The prehensile grip configurations of infants aged 4 through 8 months were examined as they grasped objects that varied in size and shape. The findings revealed that infants as young as 4 months systematically differentiate grip configurations as a function of the object properties in essentially the same way that 8‐month‐old infants do. However, the younger 4‐month‐old infants predominantly used the haptic system in additional to the visual system for information pick‐up regarding object properties, whereas 8‐month‐old infants predominantly used information from the visual system alone to differentiate grip configurations according to the object properties. Infants apparently percive the same action‐relevent information through different emphases of the sensory modes to drive the action system with a similar grip configuration for a given object. It is proposed that the traditional description of an orderly sequence to the development of infant prehension (e.g., Halverson, 1931) is too conservative and inflexible to capture the functionally adaptive prehensile behavior of infants to changing task constraints.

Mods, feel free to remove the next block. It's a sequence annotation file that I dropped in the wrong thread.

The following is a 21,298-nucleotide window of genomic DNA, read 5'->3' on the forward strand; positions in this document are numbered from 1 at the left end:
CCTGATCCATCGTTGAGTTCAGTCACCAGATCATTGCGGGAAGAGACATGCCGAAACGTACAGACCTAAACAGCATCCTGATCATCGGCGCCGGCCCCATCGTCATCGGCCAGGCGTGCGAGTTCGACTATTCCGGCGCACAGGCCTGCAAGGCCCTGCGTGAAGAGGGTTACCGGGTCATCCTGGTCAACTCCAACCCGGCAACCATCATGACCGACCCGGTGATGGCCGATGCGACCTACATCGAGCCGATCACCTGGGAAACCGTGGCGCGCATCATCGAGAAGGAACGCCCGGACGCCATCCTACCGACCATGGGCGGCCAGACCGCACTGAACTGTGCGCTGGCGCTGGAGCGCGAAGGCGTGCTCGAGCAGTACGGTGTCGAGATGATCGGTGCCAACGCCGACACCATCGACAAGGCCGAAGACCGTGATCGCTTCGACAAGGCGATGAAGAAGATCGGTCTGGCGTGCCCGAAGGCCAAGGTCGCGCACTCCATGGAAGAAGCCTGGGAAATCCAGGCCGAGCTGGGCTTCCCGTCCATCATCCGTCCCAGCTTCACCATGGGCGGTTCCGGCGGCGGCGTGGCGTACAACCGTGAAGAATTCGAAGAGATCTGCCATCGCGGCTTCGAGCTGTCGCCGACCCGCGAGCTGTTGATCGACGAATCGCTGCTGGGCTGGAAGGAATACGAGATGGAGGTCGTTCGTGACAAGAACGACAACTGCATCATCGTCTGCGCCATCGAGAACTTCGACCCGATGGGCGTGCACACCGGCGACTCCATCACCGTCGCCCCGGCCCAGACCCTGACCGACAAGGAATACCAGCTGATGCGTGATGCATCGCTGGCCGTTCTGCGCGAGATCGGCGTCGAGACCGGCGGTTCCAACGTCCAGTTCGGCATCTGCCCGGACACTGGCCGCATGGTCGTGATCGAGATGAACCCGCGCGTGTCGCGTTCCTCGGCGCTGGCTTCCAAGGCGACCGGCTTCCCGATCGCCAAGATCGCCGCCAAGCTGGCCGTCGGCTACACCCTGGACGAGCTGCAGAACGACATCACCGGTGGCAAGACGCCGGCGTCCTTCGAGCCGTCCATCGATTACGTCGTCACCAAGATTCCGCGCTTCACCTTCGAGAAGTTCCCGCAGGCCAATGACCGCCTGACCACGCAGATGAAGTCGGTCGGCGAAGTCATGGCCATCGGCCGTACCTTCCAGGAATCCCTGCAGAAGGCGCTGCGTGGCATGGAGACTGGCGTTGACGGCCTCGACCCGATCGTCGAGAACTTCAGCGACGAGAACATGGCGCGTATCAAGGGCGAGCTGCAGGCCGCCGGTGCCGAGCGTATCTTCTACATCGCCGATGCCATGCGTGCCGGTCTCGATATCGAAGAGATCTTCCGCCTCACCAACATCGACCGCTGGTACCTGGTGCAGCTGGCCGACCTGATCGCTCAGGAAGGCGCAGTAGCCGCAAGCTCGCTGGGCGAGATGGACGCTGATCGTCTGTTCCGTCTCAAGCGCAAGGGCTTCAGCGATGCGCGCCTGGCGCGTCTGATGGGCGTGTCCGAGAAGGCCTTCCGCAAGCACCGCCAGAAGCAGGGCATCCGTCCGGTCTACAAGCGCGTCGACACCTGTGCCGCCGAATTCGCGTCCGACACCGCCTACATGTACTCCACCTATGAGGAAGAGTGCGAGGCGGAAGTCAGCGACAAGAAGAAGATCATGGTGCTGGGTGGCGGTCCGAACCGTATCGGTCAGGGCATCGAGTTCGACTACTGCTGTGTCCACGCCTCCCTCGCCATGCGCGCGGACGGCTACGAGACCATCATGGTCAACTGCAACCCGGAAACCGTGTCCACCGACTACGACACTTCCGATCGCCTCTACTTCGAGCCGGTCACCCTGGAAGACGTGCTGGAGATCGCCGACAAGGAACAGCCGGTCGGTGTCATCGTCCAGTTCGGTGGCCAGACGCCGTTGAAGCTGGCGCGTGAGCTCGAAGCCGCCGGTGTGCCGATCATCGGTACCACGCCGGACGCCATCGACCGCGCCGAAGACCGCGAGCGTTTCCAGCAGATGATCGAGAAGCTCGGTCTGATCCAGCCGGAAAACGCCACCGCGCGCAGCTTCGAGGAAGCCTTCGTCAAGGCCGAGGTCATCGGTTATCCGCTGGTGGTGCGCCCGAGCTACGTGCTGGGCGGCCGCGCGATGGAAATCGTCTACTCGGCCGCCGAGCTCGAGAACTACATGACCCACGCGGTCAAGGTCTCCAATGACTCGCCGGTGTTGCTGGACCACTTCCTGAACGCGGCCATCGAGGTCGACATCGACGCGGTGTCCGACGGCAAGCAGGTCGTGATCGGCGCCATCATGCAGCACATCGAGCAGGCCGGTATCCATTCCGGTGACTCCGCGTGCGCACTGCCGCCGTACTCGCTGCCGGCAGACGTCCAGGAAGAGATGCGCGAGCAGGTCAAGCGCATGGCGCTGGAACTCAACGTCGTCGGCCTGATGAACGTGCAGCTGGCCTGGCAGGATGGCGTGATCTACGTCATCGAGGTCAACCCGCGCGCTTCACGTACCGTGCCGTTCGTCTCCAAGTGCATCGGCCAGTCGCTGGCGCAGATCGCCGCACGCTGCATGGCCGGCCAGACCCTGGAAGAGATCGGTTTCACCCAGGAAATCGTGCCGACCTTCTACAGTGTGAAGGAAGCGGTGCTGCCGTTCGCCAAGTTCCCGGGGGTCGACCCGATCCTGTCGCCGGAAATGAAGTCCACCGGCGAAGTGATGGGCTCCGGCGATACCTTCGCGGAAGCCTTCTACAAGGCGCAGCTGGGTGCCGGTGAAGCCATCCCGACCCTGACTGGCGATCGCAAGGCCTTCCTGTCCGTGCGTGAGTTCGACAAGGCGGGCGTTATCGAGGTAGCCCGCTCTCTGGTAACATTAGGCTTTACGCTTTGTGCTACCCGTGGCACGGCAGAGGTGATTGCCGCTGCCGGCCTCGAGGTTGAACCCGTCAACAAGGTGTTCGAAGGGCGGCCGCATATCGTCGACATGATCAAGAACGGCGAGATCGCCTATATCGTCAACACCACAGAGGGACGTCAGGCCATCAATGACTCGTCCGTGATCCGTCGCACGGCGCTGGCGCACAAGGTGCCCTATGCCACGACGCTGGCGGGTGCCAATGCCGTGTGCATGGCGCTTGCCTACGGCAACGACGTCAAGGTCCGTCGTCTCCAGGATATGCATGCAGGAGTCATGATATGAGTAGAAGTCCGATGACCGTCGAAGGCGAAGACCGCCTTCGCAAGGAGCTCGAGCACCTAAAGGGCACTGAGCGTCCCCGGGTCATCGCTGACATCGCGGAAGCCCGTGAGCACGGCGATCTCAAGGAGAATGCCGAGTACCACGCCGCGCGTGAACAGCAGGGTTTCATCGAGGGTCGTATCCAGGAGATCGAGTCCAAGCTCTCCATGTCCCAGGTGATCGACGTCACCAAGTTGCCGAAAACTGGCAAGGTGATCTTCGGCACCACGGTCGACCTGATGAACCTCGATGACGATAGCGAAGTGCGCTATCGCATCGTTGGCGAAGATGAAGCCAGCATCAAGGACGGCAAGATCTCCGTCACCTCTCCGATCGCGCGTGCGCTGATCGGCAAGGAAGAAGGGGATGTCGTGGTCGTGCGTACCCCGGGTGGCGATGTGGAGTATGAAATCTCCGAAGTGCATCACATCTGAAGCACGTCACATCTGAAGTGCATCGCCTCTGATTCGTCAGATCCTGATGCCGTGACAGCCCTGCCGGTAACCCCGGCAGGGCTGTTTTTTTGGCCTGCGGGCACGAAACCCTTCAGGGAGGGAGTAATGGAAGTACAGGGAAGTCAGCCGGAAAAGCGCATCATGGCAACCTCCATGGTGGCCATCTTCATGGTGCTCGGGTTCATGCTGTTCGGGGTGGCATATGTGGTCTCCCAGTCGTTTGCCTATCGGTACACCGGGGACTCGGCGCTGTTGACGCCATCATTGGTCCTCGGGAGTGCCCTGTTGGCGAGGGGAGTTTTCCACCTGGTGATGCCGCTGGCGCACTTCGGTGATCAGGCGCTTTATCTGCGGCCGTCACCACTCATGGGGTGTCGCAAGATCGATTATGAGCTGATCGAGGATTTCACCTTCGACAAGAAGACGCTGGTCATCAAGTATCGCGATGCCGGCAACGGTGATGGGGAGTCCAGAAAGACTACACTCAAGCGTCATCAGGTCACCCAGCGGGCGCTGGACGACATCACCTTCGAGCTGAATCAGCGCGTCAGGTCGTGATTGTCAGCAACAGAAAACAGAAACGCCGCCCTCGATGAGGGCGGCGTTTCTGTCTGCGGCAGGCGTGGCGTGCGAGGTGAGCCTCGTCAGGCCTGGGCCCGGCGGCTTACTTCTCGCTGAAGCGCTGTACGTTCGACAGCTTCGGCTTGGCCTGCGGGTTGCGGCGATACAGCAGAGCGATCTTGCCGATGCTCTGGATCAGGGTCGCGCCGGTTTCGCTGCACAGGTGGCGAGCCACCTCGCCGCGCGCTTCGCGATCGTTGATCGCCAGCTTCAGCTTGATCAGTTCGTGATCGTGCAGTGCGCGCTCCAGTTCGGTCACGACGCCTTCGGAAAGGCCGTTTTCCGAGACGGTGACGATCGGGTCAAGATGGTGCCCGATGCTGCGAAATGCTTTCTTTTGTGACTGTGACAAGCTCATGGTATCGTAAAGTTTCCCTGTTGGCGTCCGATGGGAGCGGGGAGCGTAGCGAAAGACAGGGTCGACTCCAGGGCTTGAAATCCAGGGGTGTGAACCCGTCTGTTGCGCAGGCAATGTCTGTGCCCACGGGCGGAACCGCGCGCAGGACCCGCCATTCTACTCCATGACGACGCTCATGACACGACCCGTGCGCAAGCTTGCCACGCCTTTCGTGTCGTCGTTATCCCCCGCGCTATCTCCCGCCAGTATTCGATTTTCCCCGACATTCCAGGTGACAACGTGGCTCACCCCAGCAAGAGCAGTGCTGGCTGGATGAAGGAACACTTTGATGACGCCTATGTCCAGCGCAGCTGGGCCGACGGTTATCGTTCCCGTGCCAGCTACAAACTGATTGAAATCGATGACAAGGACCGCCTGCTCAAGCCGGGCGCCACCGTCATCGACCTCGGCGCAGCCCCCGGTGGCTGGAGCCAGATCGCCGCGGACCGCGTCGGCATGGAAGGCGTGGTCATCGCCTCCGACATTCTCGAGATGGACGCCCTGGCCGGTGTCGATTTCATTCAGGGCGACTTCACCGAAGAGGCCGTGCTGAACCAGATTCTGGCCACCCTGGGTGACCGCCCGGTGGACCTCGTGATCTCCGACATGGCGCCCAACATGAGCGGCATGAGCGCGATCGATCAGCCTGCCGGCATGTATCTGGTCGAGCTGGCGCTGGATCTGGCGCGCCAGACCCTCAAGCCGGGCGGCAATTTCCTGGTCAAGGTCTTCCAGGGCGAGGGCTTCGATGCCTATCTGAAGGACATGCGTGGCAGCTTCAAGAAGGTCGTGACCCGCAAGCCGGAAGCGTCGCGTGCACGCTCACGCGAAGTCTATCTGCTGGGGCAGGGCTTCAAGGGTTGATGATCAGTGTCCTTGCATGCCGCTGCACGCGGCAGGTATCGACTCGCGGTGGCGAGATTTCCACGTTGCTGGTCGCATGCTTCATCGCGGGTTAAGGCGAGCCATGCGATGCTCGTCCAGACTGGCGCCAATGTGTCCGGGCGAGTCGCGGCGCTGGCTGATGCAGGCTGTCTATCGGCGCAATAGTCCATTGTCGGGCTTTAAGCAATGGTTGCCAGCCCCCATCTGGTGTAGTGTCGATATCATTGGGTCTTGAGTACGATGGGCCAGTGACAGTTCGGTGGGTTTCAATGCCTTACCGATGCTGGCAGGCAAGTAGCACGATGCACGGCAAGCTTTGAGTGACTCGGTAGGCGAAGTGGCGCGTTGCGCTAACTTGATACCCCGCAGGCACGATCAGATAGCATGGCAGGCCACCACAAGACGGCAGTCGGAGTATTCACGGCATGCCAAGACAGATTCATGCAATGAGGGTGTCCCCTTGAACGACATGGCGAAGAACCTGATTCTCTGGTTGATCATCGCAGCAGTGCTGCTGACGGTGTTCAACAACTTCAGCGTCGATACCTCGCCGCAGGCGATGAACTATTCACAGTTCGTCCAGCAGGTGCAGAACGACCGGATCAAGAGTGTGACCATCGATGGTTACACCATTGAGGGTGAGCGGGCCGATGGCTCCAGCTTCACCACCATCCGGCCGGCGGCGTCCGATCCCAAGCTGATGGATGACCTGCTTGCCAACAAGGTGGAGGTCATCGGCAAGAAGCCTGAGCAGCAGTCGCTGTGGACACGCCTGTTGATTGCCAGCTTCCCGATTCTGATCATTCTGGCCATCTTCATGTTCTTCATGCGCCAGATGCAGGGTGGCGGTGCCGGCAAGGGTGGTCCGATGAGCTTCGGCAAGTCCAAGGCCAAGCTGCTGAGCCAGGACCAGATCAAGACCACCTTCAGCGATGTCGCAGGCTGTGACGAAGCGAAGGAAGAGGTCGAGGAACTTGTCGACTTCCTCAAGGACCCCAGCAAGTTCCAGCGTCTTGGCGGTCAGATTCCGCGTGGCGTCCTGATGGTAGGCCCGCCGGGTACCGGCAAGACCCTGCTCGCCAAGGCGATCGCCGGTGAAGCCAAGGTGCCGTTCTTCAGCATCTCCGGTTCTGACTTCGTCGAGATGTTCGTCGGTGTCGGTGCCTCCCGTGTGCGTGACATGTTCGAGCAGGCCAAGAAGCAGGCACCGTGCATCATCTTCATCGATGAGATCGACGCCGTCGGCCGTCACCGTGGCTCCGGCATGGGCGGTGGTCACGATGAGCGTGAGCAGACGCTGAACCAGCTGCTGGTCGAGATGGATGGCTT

ASJC Scopus subject areas
- Developmental and Educational Psychology
- Developmental Neuroscience
- Developmental Biology
- Behavioral Neuroscience